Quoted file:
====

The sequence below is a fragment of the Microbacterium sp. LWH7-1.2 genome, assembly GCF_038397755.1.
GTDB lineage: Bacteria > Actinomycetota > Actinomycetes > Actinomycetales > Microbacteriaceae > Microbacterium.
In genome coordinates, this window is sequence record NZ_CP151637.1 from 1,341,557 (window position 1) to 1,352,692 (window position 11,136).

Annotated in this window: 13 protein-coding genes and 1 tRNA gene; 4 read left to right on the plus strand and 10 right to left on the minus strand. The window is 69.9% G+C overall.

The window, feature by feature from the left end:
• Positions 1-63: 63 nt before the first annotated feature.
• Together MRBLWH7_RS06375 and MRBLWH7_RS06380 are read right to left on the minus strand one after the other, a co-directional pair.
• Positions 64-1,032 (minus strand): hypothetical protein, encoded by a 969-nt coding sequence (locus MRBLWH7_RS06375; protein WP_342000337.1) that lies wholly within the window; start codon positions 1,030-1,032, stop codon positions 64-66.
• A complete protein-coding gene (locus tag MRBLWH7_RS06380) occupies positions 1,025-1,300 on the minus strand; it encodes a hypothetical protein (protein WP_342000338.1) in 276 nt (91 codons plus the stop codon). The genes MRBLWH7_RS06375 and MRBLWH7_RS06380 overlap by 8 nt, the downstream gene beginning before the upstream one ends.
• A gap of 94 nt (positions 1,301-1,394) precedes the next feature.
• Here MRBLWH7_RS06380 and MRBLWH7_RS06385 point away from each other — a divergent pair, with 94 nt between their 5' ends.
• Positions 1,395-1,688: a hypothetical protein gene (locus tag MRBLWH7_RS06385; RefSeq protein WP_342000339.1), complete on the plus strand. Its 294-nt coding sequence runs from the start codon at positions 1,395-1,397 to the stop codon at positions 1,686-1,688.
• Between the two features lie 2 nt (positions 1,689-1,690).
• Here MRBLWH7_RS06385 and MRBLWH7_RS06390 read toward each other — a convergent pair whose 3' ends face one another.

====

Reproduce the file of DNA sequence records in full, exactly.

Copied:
The sequence below is a fragment of the Microbacterium sp. LWH7-1.2 genome, assembly GCF_038397755.1.
GTDB lineage: Bacteria > Actinomycetota > Actinomycetes > Actinomycetales > Microbacteriaceae > Microbacterium.
In genome coordinates, this window is sequence record NZ_CP151637.1 from 1,341,557 (window position 1) to 1,352,692 (window position 11,136).

Annotated in this window: 13 protein-coding genes and 1 tRNA gene; 4 read left to right on the plus strand and 10 right to left on the minus strand. The window is 69.9% G+C overall.

The window, feature by feature from the left end:
• Positions 1-63: 63 nt before the first annotated feature.
• Together MRBLWH7_RS06375 and MRBLWH7_RS06380 are read right to left on the minus strand one after the other, a co-directional pair.
• Positions 64-1,032 (minus strand): hypothetical protein, encoded by a 969-nt coding sequence (locus MRBLWH7_RS06375; protein WP_342000337.1) that lies wholly within the window; start codon positions 1,030-1,032, stop codon positions 64-66.
• A complete protein-coding gene (locus tag MRBLWH7_RS06380) occupies positions 1,025-1,300 on the minus strand; it encodes a hypothetical protein (protein WP_342000338.1) in 276 nt (91 codons plus the stop codon). The genes MRBLWH7_RS06375 and MRBLWH7_RS06380 overlap by 8 nt, the downstream gene beginning before the upstream one ends.
• A gap of 94 nt (positions 1,301-1,394) precedes the next feature.
• Here MRBLWH7_RS06380 and MRBLWH7_RS06385 point away from each other — a divergent pair, with 94 nt between their 5' ends.
• Positions 1,395-1,688: a hypothetical protein gene (locus tag MRBLWH7_RS06385; RefSeq protein WP_342000339.1), complete on the plus strand. Its 294-nt coding sequence runs from the start codon at positions 1,395-1,397 to the stop codon at positions 1,686-1,688.
• Between the two features lie 2 nt (positions 1,689-1,690).
• Here MRBLWH7_RS06385 and MRBLWH7_RS06390 read toward each other — a convergent pair whose 3' ends face one another.